Local Vote Sinks “English Town”

The local government in the suburban Beijing town of Miyun has voted down proposed plans to transform the town into an “English-language” tourist destination with European-style architecture and a rule against speaking Chinese, according to a government spokesman. From The People’s Daily:

Wang Haichen, the mayor of Miyun County, proposed the whimsical plan at a local congress meeting, which immediately raised controversy. The spokesman absolved him from the blame, saying it wasn’t his idea, Beijing Youth Daily reported today.

A company planned to build a large English-only community to create the illusion of being abroad, but the county government has vetoed it, the spokesman told the newspaper.

According to Wang’s earlier statement, a local village would be turned into a 67-hectare castle with 16 courtyards of English-style houses.

Before this week’s vote, the concept of an English-only tourist town generated a mix of opinion from netizens and academics, with some claiming it demonstrates a worship for foreigners and others viewing it from a pure business perspective. From XInhua News:

“‘English-language town?’ It sounds like the foreign concessions in old Shanghai that forbid Chinese people from entering,” wrote Chua Kai, a user of Sina Weibo, China’s biggest Twitter-like microblogging site.

Zhou Xiaozheng, a sociologist at Renmin University of China, however, criticized such discontent as “narrow nationalism.”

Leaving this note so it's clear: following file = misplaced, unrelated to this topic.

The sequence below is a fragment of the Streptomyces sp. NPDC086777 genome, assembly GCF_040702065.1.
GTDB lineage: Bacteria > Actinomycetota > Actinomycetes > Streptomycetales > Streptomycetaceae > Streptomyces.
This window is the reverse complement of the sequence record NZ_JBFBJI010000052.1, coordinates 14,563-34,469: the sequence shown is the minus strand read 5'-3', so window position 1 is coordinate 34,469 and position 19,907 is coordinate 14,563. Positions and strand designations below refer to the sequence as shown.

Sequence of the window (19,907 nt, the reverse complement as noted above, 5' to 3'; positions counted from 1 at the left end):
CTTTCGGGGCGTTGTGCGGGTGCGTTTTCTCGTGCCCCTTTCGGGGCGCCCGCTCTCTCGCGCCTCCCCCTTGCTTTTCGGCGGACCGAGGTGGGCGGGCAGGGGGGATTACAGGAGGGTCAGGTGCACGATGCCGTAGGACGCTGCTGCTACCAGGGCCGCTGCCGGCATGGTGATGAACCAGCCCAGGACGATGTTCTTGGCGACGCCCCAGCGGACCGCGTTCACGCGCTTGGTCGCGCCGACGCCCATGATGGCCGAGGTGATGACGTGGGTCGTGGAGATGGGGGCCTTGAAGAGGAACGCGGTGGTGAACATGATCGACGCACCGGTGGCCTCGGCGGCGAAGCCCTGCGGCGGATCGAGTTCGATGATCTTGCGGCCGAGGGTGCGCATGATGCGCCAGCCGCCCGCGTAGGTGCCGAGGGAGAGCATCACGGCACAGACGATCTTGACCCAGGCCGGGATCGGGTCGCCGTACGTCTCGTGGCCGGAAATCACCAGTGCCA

“As a business matter, the project should not be accused (of discrimination) if it obeys business laws and ethics,” said Zhou, noting that some people on the Internet often voice opinions irresponsibly.

“It is not a case of discrimination,” he said.

Foreigner Tim Gingrich writes in The Global Times that the proposal not only exposes a sensitive historical issue for China, but it also signals a lack of understanding of the role of immersion in language learning:

The fact is that simply being in a foreign language environment is not enough. There are some Chinese people who never studied overseas yet speak English better than their counterparts who studied overseas. Watching foreign films and TV shows, reading foreign books and websites – this is the best way to immerse oneself in English.

Miyun should be commended for its willingness to bring the world to Chinese people’s doorstep, even if it’s already been done online. Through the power of the Internet, Chinese Web users already have the opportunity to experience foreign cultures or spread Chinese culture, converse with their peers in English or any other language they wish to learn.

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